Kind of seems like we might need some more regulation to break up all those monopolies, or at the very least force them to play fair. What do you think?

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      • icon
        PaulT (profile), 29 Jun 2018 @ 8:10am

        Re: Re: AT&T monopoly origin

        "Engaging in a bit of revisionist history are we?"

        It's all he has. He also needs to pretend that effective regulation doesn't exist anywhere else, since the truth undermines his entire schtick.

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          identicon
          Anonymous Coward, 29 Jun 2018 @ 10:37am

          Re: Re: Re: AT&T monopoly origin

          No the preteding is all yours PaulT

          I have mentioned several times that I support anti-monopoly and anti-trust regulations.

          But you "need" to keep lying that saying that I am against all regulations. Just keep lying, I know you are used to it, and yes I am well aware that those who can lie the loudest and the longest tend to be effective in the pursuit.

          But who cares, you are not even in the US, you are just a remote retard talking about shit you know nothing about.

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          • identicon
            Anonymous Coward, 1 Jul 2018 @ 1:53am

            Re: Re: Re: Re: AT&T monopoly origin

            I have mentioned several times that I support anti-monopoly and anti-trust regulations

            Except for all the times you screamed that all regulations were bad, of course. We've already quoted so much of that shit it's gotten boring. More boring than usual!

            But who cares, you are not even in the US

            Wait, didn't you say that even if you're not in the US, everything you do affects global policy and therefore you're entitled to shout at us?

            Way to be consistent, fucknugget.

            reply to this | link to this | view in chronology ]

          • icon
            PaulT (profile), 2 Jul 2018 @ 1:26am

            Re: Re: Re: Re: AT&T monopoly origin

            "I have mentioned several times that I support anti-monopoly and anti-trust regulations."

            You mention a lot of things that are directly contradicted by other things you say. But, your main schtick to to attack those who support any kind of regulation whatsoever. Why do you attack those people if you support some kinds of regulation?

            "But who cares, you are not even in the US"

            Unlike ignorant sods like you, I care about things that don't affect me personally. I do have friends and family who are affected, and my natural state is to try and protect people from misinformation campaigns like the one you have committed yourself to here. I'm not selfish and ignorant enough to only care about things that directly involve me when other are needlessly negatively impacted.

            I know that remaining deliberately ignorant of the rest of the world is the only way in which your arguments can have even the illusion of truth, but until you do remove yourself from the internet, I'm still here to correct your lies. There's one way and one way only to avoid this - stop bullshitting. Especially about things that everyone can see you really don't believe in but your own actions.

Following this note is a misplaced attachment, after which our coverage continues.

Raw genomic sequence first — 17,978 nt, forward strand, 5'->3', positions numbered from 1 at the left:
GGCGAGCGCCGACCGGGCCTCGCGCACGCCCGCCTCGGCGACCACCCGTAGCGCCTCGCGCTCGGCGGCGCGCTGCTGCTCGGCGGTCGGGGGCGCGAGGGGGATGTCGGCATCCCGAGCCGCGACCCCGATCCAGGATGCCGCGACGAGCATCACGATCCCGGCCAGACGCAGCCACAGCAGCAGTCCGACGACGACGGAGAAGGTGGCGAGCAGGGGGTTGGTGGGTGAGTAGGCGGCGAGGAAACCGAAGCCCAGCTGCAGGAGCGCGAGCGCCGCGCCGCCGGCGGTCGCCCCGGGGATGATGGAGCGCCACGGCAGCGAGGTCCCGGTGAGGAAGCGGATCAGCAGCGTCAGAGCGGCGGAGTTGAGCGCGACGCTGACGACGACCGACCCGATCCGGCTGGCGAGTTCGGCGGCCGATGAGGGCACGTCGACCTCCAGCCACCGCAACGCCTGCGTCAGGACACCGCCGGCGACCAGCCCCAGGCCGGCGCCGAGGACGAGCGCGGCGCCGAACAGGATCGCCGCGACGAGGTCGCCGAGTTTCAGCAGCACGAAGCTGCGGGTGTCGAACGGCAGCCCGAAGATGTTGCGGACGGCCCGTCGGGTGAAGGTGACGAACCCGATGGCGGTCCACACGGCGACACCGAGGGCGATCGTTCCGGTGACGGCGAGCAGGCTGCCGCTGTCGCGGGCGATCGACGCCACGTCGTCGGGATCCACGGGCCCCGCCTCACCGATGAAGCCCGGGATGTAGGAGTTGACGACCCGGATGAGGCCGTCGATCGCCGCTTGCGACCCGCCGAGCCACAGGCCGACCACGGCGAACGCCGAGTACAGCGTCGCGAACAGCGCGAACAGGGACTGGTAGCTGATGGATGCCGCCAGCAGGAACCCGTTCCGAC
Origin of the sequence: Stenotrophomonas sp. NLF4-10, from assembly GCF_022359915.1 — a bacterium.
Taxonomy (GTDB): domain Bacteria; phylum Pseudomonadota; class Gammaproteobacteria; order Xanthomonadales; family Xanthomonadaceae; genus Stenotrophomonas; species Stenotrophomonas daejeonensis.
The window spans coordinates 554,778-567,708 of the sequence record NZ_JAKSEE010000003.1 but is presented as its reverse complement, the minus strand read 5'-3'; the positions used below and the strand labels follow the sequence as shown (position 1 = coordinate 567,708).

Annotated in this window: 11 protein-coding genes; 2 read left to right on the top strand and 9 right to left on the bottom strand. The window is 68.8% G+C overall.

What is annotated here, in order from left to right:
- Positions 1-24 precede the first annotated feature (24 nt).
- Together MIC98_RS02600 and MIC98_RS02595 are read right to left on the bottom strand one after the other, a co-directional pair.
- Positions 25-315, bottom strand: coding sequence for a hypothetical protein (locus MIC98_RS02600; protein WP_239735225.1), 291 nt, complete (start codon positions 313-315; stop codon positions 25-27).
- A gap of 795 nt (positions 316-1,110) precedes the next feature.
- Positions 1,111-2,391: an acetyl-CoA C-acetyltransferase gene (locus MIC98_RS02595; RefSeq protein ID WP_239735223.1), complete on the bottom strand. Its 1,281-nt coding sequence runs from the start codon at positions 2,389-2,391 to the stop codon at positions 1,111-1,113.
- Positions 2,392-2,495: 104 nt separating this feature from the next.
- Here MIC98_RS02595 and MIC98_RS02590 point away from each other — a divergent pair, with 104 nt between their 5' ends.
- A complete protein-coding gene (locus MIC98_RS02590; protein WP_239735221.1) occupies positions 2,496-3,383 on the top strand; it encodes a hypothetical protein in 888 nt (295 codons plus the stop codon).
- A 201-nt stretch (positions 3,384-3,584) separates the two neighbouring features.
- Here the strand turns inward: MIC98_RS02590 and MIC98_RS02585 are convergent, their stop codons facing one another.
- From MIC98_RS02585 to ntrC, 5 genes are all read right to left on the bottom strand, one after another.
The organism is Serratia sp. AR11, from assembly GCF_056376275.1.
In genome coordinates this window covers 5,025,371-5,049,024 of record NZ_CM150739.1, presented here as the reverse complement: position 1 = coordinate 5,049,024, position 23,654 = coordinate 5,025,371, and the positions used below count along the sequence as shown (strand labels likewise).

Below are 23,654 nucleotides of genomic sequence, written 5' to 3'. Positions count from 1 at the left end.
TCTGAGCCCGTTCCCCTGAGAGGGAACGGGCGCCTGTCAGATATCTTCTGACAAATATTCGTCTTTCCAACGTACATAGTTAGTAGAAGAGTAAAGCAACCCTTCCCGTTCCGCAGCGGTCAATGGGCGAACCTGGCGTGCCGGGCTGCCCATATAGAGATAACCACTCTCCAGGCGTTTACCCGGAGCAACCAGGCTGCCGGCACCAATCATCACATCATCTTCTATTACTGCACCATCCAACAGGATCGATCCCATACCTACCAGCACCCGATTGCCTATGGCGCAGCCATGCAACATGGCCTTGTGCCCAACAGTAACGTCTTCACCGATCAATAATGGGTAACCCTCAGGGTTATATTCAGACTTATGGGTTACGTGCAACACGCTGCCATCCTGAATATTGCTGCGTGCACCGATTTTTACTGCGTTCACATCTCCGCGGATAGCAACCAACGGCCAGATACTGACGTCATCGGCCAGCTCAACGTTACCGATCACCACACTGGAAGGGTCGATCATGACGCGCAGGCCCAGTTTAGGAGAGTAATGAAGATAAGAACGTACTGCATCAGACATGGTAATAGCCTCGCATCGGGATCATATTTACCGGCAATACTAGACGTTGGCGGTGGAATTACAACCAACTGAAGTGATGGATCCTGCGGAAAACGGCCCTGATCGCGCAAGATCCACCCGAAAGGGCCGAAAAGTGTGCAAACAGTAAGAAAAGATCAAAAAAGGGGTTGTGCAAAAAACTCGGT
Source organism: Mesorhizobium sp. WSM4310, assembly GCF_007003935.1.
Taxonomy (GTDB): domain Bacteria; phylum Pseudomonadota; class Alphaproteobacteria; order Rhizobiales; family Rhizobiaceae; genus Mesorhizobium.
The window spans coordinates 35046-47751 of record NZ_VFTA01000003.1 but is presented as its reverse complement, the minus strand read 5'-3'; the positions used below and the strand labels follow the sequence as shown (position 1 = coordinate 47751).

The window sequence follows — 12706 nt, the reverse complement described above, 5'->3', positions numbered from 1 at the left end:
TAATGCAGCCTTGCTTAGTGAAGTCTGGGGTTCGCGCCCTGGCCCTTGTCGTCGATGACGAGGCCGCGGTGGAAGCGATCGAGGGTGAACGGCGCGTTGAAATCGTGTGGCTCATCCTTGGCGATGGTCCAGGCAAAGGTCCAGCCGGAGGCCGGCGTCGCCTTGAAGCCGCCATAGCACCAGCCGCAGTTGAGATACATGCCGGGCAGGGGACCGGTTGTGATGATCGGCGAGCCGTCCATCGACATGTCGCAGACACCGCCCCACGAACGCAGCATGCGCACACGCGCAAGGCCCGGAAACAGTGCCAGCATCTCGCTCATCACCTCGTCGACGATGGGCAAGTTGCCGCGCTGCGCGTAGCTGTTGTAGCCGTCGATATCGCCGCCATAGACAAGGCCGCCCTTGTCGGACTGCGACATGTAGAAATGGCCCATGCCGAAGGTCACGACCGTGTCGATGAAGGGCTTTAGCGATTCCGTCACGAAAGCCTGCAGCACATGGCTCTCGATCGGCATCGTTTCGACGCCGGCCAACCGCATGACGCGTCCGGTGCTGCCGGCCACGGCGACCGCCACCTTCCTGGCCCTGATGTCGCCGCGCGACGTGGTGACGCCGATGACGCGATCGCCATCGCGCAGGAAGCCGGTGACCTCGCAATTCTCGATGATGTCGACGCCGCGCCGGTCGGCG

reply to this | link to this | view in chronology ]

      • identicon
        Anonymous Coward, 30 Jun 2018 @ 8:51am

        Re: Re: AT&T monopoly origin

        ... obviously you are unfamiliar with history the famous 1913 Kingsbury Letter by AT&T vice-president, which negated that 1913 Antitrust suit -- and cemented AT&T dominance for next two generations.

        AT&T has grandly recovered from the 1984 breakup and is bigger than ever.

        reply to this | link to this | view in chronology ]

        • identicon
          Anonymous Coward, 3 Jul 2018 @ 7:40am

          Re: Re: Re: AT&T monopoly origin

          Obviously you are cherry picking your history facts to contort it into what you want it to be.

          The 1913 agreement resulted in ATT agreeing to NOT buy up any more telco companies for the forseeable future. And they didn't until sometime after they were broken up in the 80s. After which, yes, you are correct, they did begin re-buying some of the smaller ones. But that still doesn't prove your point. That just means the government was lax in enforcing the rules or those buy outs were deemed either beneficial or not problematic enough to bring another antitrust suit.

          What you are also ignoring is that ATT's single biggest competitor in the landline phone and mobile space is Verizon. Verizon was originally Bell Atlantic, one of the companies ATT was forced to break off in 1984. It was not re-acquired by ATT and since went on to become a major competitor (in wireline phone and mobile at least).

          Additionally, another of the break up companies, US West, went on to be acquired by CenturyLink, which is also a major competitor in wireline phone and DSL (though not so much in mobile).

          Your statement that ATT is bigger than ever is a non-sequitur. Of course it's bigger than ever, it's been around for almost 100 years. Any company that survives that long, despite anti-trust breakups, is very likely to be bigger at the end of that time period than before. That's kind of how things work and it's not necessarily bad, provided there is ample competition.